' ' Cinema Romantico: In Memoriam: James Horner

Wednesday, June 24, 2015

In Memoriam: James Horner

The first time we see Rose DeWitt Bukater she is set to board the RMS Titanic, 882 feet of oceangoing hubris, and she is all done up befitting an engaged teenage girl in 1912. She’s got the shirt and the tie and the jacket and the skirt and the shoes and the wide-brimmed hat and the four-button off-white gloves and the umbrella. She’s a costumed representation of Victorian society, buttoned up, closed off, looking up at that big boat and haughtily dismissing it. But Rose wants out of this ornately stilted life. She’s threatening to burst. She doesn’t know who she is, not yet, but the real her is somewhere beneath all that fancy shmancy shit and she’s desperate to find it. She doesn’t know it but she’s building to the indelible moment when that carefree rogue Jack Dawson sketches her portrait, the one where she’s reclined san clothes, a tastefully nude embodiment of those Victorian shackles being cast aside. She’s undone. She’s alive.

That’s what makes the music during this sequence so celestially apropos. It’s Rose’s Theme, the motif accompanying her throughout, changing to fit the mood and situation and emerging arc of its namesake. In this moment, she’s unfettered, a free spirit with unspent passion to burn. And so, “Titanic’s” composer, James Horner, strips down Rose’s Theme to a single instrument – the piano, nothing more. And it’s wonderful, her essence in a melody. It’s melancholic but then pushing past it, like a musical version of that shot in “The Wizard of the Oz” when the sun lets through the gray clouds and illuminates the Midwestern sky. It’s elegant, risible and resilient. It’s her.

It’s a melody, of course, that was employed to concoct Celine Dion’s “My Heart Will Go On”, the lamented, overplayed, jejune dentist office radio ballad that even Kate Winslet – Rose herself – confessed makes her want to throw up. And fair enough. But. I was in that theater on December 20, 1997 long before the song became the pre-viral version of viral. I heard the melody as just itself, au naturel. I felt it. I remember it. I know what it meant. I hear it, or I just think of it, and I see Rose, rocket queen, as herself, fuck those aristocratic pre-conceptions, and I well up. “My job,” Horner said in an interview with The Los Angeles Times, “is to make sure at every turn of the film it’s something the audience can feel with their heart.” To some that might sound purple, to me it sounds perfect. He knew that “Titanic”, for all its stunts and effects and budgetary concerns, was principally the story of one girl; he knew “Titanic” was Rose’s movie.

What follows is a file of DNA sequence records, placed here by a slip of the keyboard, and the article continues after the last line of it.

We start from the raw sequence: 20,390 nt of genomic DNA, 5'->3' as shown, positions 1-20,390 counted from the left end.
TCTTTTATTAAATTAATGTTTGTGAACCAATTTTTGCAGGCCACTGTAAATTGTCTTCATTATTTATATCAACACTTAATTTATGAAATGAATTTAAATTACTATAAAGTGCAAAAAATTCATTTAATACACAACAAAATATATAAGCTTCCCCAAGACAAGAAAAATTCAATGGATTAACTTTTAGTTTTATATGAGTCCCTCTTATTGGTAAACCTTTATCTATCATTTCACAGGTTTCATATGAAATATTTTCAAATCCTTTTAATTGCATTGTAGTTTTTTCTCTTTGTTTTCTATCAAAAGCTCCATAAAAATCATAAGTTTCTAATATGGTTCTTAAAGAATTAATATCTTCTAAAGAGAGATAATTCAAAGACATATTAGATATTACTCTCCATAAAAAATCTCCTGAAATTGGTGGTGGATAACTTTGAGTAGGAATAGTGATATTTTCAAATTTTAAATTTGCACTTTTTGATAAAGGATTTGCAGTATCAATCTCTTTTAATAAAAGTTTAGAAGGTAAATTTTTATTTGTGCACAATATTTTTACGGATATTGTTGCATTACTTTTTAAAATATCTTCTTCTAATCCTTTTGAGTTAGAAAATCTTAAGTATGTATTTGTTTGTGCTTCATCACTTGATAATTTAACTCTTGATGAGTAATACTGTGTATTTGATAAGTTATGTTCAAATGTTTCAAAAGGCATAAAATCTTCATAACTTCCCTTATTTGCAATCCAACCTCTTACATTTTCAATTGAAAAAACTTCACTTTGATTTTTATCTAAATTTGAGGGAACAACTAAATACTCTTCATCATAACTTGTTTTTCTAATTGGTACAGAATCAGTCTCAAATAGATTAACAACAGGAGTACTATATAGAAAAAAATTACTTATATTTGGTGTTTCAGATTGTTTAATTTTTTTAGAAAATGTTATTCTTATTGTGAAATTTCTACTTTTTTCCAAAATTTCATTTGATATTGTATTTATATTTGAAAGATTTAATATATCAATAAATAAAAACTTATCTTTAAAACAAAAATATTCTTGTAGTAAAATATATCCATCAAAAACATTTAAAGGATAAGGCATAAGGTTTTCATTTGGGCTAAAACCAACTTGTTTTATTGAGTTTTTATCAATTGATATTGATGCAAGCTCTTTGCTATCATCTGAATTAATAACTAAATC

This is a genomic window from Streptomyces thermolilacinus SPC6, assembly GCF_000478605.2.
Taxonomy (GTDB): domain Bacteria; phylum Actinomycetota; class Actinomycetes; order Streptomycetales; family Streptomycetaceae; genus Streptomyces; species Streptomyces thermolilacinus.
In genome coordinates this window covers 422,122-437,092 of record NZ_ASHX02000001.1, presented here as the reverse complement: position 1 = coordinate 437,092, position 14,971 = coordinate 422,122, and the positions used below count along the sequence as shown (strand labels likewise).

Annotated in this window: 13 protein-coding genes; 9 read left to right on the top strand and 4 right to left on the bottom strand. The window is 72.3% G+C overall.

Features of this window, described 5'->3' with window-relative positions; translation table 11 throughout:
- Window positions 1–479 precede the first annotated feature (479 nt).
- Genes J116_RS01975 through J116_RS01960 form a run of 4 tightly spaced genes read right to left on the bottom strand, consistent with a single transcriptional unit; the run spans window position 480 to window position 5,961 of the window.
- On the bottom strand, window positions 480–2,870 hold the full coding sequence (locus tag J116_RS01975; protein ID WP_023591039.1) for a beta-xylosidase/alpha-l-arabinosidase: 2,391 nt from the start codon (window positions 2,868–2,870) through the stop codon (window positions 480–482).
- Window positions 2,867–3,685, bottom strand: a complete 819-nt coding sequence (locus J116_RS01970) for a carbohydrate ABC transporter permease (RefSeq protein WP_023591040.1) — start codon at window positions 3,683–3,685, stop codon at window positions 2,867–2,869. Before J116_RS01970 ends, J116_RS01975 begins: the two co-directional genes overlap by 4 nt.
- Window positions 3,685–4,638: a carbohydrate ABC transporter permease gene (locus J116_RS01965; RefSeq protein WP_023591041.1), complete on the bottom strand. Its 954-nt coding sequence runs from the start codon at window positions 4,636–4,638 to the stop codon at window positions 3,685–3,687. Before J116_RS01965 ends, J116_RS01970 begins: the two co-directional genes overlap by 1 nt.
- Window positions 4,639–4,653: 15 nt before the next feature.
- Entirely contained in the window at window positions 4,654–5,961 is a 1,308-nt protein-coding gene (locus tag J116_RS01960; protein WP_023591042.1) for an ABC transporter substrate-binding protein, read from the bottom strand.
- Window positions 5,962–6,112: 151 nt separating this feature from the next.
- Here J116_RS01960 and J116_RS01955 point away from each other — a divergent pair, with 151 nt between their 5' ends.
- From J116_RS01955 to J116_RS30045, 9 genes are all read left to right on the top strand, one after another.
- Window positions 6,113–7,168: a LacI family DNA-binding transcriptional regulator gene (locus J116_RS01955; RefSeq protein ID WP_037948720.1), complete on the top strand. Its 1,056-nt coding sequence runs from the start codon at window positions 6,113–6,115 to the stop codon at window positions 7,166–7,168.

James Horner, who passed away Monday night in a plane crash, was an incredible and influential composer, and occasionally for films that mean a great deal to me. His score for “Field of Dreams” was, I can tell you as a native Iowan, exactly right, low-key but mindful of something more always lurking within. The mixture of hope and sadness for his work on “Glory” was so exquisitely befitting of the 54th Massachusetts. But Rose DeWitt Bukater, unabashedly and unashamedly, is my movie hero; then, now and forever. And James Horner composed her theme. Few movie scores will ever mean as much to me. R.I.P


1 comment:

Anonymous said...

"My job is to make sure at every turn of the film it’s something the audience can feel with their heart.”

He couldn't have said it better, and he certainly made sure that he did that. Beautiful post.